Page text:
The U.S. Department of Housing and Urban Development (HUD) has been a troubled agency for at least two decades. In the mid-1990s, the department’s troubles were so serious that GAO gave it a first-ever whole department “high risk” designation. The perception became widespread—both inside and outside the government—that HUD simply doesn’t work.
This situation has attracted many reformers. The Millennial Housing Commission (MHC) is by no means the first. So MHC has an opportunity to draw on other recent reform efforts to help it understand what needs to be done and how to do it successfully. The purpose of this paper is to examine how MHC’s main reform proposals might affect the future organization and management of HUD. The question is, “What would HUD look like if the Commission’s recommendations were to be implemented?”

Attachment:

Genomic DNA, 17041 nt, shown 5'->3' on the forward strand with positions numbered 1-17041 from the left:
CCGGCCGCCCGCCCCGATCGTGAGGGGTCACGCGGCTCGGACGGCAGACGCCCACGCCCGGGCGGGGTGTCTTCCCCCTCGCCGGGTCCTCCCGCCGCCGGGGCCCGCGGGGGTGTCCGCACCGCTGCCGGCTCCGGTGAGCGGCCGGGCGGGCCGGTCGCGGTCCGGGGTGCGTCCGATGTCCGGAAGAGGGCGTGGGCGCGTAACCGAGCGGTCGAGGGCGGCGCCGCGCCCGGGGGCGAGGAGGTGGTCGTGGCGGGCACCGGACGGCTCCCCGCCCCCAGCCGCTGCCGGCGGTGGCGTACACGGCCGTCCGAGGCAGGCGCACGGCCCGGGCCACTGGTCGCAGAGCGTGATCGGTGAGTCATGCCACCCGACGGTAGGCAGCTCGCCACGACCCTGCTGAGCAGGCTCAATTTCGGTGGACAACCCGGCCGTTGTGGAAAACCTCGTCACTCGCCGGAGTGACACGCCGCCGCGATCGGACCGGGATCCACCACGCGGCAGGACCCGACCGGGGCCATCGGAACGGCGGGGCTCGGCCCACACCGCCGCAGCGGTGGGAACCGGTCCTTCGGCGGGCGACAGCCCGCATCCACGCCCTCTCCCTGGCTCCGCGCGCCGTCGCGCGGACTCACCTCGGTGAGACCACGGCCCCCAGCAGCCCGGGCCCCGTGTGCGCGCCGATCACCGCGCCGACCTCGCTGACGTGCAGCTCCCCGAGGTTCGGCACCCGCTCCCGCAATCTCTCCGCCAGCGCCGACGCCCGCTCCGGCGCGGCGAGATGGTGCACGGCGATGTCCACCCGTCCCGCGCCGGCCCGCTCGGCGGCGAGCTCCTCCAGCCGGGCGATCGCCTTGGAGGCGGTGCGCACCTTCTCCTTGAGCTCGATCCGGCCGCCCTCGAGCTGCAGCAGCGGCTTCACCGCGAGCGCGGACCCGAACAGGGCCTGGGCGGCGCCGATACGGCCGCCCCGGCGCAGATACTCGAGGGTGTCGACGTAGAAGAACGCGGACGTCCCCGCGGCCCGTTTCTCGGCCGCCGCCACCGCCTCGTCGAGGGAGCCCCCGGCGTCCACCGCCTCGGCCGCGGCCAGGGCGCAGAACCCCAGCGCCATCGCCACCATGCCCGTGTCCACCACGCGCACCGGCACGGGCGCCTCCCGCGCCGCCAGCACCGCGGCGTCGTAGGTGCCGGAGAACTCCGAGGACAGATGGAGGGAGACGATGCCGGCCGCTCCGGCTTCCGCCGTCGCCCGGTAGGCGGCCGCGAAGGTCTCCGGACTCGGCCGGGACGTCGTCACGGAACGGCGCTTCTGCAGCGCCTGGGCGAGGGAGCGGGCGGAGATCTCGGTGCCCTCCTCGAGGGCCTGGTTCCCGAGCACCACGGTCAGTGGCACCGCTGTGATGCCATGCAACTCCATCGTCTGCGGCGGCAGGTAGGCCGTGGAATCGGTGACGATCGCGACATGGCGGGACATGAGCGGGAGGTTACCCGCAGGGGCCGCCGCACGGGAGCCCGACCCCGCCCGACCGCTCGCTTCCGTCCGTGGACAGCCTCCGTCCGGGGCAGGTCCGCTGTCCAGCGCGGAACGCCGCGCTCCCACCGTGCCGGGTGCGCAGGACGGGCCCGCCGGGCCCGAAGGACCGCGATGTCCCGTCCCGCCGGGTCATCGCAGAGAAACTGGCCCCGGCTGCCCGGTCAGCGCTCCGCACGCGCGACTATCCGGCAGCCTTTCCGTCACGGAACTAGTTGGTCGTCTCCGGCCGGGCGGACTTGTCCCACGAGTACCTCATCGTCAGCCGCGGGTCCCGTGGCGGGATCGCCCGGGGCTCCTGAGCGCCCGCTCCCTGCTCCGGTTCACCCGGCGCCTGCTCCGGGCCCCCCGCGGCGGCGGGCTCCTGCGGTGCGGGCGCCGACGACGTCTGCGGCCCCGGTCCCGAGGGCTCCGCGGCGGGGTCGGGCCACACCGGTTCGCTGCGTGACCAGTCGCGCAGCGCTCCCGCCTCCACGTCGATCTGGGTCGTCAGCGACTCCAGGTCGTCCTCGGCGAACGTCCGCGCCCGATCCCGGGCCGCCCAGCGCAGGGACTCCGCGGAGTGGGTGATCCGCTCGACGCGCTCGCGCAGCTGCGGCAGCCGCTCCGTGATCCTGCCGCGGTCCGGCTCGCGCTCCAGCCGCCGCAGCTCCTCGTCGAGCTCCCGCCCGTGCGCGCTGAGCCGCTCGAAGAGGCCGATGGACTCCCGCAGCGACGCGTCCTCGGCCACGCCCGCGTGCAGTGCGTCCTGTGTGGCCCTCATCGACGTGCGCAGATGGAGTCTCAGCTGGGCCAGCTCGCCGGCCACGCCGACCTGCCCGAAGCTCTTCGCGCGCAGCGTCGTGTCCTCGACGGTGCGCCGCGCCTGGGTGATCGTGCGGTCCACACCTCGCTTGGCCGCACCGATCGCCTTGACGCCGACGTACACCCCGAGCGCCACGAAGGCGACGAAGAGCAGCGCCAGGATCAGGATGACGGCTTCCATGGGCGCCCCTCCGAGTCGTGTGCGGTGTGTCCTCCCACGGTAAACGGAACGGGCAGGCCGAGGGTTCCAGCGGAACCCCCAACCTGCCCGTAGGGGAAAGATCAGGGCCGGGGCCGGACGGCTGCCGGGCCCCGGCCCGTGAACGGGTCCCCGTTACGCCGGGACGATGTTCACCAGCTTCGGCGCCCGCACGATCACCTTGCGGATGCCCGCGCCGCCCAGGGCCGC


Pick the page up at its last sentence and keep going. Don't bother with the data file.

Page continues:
Prepared by the staff of the National Academy of Public Administration (Academy), this paper is based on published Academy Panel reports and other information in the public domain, but it does not include any new research and does not make new recommendations. It was agreed at the outset that those steps were beyond the scope of this paper because they would have required a larger study, more time, and appointment of a new Academy Panel.
This paper begins by summarizing some of the main draft MHC proposals. It also examines some recent HUD reform efforts and related perspectives from non-housing reports. From those reports, the paper extracts eight principles for assessing HUD reform proposals and the organizational and management implications of MHC’s potential recommendations to Congress. Finally, it explores how implementation of the Commission’s potential recommendations may affect the future shape of HUD. This paper is intended to provide helpful information for MHC’s use as it weighs its recommendations.